"What marketing" is the time-tested technique of informing visitors of opportunities prior to their visits. Traditionally, "what marketing" employs print publications and websites. More contemporary and rapidly evolving "What else marketing" employs newer technologies such as smart phones, social media, and QR-codes. "What else marketing" strategies increase commerce at the Point of Purchase (POP)—the geographic location of the visitor, within the destination marketplace, at any moment in time.
While "what marketing" remains essential to the destination marketing mix, "what else marketing" grows the destination pie by multiplying revenues beyond expectations and broadening the visitor’s experience. It does this because it links physical world objects and commerce with live visitors at the street level in real time.
"What else marketers" don’t see destinations as single geographic points. They see them from the visitor’s onsite perspective—an evolving set of innumerable launch points for further interaction, exploration, and commerce. I suppose that "what else marketing" could be called "destination orienteering " because it propels visitors beyond what is in front of them towards things that are undiscovered or hidden from view. For example, a QR installation site can be seen as an orienteering base camp for explorations into surrounding neighborhoods or sections of a city. In this example, a visitor exiting a museum might be hungry. "What else marketing" is the mechanism that shows that visitor where to get lunch within a 10 minute walking radius. "What else marketing" is the pure, point of purchase promotional strategy that every business needs. Moreover, it is what travelers and consumers need since it illuminates the world in real time surrounding real locations based on priorities designed by local destination marketers and their stakeholders.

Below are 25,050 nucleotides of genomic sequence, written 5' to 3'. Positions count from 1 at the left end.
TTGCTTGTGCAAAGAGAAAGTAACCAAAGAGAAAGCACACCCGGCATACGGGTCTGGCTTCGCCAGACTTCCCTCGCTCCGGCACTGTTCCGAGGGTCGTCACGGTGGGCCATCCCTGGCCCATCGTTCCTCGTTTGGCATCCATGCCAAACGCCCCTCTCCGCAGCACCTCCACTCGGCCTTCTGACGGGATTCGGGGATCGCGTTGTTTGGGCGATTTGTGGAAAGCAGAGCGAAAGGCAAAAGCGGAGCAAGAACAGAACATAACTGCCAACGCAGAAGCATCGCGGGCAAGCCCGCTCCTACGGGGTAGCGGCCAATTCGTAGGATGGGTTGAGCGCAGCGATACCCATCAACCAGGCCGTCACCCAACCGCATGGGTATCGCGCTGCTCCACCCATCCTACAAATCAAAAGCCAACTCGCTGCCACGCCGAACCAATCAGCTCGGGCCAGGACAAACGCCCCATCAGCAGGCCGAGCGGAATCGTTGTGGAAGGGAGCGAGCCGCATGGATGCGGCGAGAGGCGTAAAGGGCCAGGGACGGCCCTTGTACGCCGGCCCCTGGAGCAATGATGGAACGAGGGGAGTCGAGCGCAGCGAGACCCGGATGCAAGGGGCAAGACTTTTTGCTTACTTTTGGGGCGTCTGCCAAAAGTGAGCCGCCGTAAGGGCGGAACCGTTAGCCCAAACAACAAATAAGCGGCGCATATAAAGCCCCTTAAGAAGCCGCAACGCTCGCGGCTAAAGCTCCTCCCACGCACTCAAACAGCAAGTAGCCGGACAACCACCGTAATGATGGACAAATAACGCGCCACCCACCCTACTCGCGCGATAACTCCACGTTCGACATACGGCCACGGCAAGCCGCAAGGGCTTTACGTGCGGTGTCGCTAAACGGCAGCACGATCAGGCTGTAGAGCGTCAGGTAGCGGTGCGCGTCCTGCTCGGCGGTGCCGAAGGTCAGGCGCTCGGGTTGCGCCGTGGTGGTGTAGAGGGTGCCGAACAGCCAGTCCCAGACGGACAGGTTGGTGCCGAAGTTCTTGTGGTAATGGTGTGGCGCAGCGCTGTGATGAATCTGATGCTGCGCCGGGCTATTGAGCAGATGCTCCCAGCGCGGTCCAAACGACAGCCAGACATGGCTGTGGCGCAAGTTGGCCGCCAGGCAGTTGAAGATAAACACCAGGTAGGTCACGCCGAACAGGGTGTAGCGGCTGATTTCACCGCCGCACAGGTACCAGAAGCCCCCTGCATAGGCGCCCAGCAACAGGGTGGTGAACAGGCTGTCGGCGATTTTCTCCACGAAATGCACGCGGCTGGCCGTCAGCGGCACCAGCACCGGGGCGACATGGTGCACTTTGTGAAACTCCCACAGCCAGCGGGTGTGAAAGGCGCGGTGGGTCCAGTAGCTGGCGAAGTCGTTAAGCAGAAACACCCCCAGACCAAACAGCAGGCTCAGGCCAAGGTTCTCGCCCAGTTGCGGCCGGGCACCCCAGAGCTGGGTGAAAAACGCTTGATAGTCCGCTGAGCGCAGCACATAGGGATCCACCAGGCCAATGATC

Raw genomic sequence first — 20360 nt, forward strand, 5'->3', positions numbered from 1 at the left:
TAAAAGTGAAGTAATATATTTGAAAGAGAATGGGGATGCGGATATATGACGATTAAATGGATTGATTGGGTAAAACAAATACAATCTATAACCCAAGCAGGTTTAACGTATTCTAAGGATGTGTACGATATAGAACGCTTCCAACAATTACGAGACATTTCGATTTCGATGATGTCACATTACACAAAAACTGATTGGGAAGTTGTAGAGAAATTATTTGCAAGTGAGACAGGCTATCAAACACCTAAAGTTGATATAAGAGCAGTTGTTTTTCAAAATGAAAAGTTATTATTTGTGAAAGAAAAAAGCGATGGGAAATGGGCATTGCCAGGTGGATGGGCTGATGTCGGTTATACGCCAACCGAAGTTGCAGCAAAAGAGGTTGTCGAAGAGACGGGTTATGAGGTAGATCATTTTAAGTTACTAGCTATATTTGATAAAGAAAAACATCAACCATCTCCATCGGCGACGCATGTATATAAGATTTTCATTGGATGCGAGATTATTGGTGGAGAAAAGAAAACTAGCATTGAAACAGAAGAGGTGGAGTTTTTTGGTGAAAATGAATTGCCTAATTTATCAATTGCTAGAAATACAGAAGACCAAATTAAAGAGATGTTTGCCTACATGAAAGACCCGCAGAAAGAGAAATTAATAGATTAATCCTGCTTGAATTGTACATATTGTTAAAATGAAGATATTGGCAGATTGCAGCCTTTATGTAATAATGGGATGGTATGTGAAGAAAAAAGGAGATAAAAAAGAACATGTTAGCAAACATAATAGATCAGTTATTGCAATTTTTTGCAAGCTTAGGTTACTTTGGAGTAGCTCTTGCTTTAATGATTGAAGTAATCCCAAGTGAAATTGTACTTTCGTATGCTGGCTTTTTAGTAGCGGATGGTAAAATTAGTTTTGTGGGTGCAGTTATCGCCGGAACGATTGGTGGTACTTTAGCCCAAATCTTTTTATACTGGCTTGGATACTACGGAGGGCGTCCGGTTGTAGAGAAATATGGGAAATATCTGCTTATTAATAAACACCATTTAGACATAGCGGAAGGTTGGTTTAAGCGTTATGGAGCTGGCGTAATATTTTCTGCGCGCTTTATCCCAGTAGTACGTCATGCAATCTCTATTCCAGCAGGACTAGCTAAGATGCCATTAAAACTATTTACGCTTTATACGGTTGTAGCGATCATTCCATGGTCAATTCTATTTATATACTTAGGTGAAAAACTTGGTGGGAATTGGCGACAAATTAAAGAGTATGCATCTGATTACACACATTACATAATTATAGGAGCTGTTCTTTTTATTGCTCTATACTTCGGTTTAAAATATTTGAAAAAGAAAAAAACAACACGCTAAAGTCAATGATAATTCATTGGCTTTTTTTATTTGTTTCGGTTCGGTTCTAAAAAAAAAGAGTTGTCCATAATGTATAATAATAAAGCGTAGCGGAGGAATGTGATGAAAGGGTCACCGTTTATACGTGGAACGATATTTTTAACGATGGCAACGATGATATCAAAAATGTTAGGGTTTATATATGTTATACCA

The keys to developing a successful "What Else Marketplace Strategy" can be summarized simply:
1) See each point of interest as a launching pad for other points of interest. Don’t see points of interest as destinations. See them as temporary stops along larger destination pathways. "What else marketing" gets into the visitor’s head. When visitors wander out of the "what" anticipate "what else" they may want to experience. Think like a chess master—many moves in advance. Know that your visitors are constantly looking for new things and that the dynamics of their visits change every second of every day in ways that your website and core collateral marketing strategies can never hope to anticipate or fulfill. It is your job to facilitate the real dynamics of a visitor’s journey through smart technology solutions that match visitor expectations with local opportunities in a location-based, time-relevant manner.
2) Provide your visitors with tools for discovery and interaction. Give them reasons to do and spend more. Understand that building an itinerary at home from your website or Visitors Guide isn’t all visitors need. Real itinerary building is spontaneous at the point of interaction. Information provided in advance of an actual visit constitutes the “what” of a journey. On the flip-side, your organization can provide the all-essential “what else” of the visit by introducing tools that inform visitors in real time. Know that providing these new technologies is key to economic growth in a poor global economy that threatens to cap normal increases in the actual number of visitors to your destination.
3) Change your mindset. Say to yourself, “We may not be able to increase the number visitors to our destination in the way that we could in the past, but we can increase the number of economic and social interactions once they get here.” Remember, there are two ways to grow tourism economies. The first is to increase traffic through traditional destination branding and “what” marketing techniques. The second is to increase “interactions” using “what else” techniques and tools. The destination pie grows either way.
4) Never forget. There are infinitely more “what else” opportunities than you can ever find in the “what” category. This is simple and irrefutable. As soon as your visitor walks out of the “what” your entire destination turns into a magical land of “what else”. Its your job, as a destination marketer, to show your visitor how big the world is—not to confine expectations to a predetermined set of things prioritized in your Guide or on your web.
Contact us to learn about our “what else” technologies and plans for their implementation.